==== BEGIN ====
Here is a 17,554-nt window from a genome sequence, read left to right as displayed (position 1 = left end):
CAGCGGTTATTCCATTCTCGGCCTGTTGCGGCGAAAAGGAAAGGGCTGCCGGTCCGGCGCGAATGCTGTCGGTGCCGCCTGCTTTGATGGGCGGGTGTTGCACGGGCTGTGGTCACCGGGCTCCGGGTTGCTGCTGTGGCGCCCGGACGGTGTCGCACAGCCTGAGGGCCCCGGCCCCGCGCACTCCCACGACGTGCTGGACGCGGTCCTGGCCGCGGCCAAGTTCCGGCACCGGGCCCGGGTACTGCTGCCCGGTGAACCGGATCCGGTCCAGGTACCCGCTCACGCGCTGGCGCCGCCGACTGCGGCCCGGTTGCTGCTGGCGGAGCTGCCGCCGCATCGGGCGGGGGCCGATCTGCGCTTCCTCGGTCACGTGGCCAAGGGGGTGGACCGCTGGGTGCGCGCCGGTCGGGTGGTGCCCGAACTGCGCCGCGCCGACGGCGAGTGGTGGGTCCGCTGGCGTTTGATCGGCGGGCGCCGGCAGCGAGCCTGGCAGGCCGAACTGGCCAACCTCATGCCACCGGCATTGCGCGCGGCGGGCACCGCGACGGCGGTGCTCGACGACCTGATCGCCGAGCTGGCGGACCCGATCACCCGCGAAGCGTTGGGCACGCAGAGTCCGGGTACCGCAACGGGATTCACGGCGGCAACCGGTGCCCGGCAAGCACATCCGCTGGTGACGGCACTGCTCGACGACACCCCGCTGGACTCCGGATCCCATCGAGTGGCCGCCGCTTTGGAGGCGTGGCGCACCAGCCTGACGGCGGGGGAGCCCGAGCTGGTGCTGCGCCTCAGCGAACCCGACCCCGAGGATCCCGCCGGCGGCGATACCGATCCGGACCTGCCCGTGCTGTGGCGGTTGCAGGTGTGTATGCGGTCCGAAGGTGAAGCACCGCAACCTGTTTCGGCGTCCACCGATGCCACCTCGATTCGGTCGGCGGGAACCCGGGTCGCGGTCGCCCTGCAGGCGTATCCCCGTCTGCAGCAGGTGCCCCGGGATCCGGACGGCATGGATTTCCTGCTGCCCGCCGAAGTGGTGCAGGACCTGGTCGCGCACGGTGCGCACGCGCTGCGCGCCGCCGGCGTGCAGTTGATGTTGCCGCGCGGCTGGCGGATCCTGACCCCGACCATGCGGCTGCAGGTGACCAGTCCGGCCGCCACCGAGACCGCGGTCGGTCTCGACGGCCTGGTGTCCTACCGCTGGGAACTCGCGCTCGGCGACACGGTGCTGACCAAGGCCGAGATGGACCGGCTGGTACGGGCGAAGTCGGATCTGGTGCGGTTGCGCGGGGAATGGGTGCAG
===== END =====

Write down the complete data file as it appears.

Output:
Here is a 17,554-nt window from a genome sequence, read left to right as displayed (position 1 = left end):
CAGCGGTTATTCCATTCTCGGCCTGTTGCGGCGAAAAGGAAAGGGCTGCCGGTCCGGCGCGAATGCTGTCGGTGCCGCCTGCTTTGATGGGCGGGTGTTGCACGGGCTGTGGTCACCGGGCTCCGGGTTGCTGCTGTGGCGCCCGGACGGTGTCGCACAGCCTGAGGGCCCCGGCCCCGCGCACTCCCACGACGTGCTGGACGCGGTCCTGGCCGCGGCCAAGTTCCGGCACCGGGCCCGGGTACTGCTGCCCGGTGAACCGGATCCGGTCCAGGTACCCGCTCACGCGCTGGCGCCGCCGACTGCGGCCCGGTTGCTGCTGGCGGAGCTGCCGCCGCATCGGGCGGGGGCCGATCTGCGCTTCCTCGGTCACGTGGCCAAGGGGGTGGACCGCTGGGTGCGCGCCGGTCGGGTGGTGCCCGAACTGCGCCGCGCCGACGGCGAGTGGTGGGTCCGCTGGCGTTTGATCGGCGGGCGCCGGCAGCGAGCCTGGCAGGCCGAACTGGCCAACCTCATGCCACCGGCATTGCGCGCGGCGGGCACCGCGACGGCGGTGCTCGACGACCTGATCGCCGAGCTGGCGGACCCGATCACCCGCGAAGCGTTGGGCACGCAGAGTCCGGGTACCGCAACGGGATTCACGGCGGCAACCGGTGCCCGGCAAGCACATCCGCTGGTGACGGCACTGCTCGACGACACCCCGCTGGACTCCGGATCCCATCGAGTGGCCGCCGCTTTGGAGGCGTGGCGCACCAGCCTGACGGCGGGGGAGCCCGAGCTGGTGCTGCGCCTCAGCGAACCCGACCCCGAGGATCCCGCCGGCGGCGATACCGATCCGGACCTGCCCGTGCTGTGGCGGTTGCAGGTGTGTATGCGGTCCGAAGGTGAAGCACCGCAACCTGTTTCGGCGTCCACCGATGCCACCTCGATTCGGTCGGCGGGAACCCGGGTCGCGGTCGCCCTGCAGGCGTATCCCCGTCTGCAGCAGGTGCCCCGGGATCCGGACGGCATGGATTTCCTGCTGCCCGCCGAAGTGGTGCAGGACCTGGTCGCGCACGGTGCGCACGCGCTGCGCGCCGCCGGCGTGCAGTTGATGTTGCCGCGCGGCTGGCGGATCCTGACCCCGACCATGCGGCTGCAGGTGACCAGTCCGGCCGCCACCGAGACCGCGGTCGGTCTCGACGGCCTGGTGTCCTACCGCTGGGAACTCGCGCTCGGCGACACGGTGCTGACCAAGGCCGAGATGGACCGGCTGGTACGGGCGAAGTCGGATCTGGTGCGGTTGCGCGGGGAATGGGTGCAG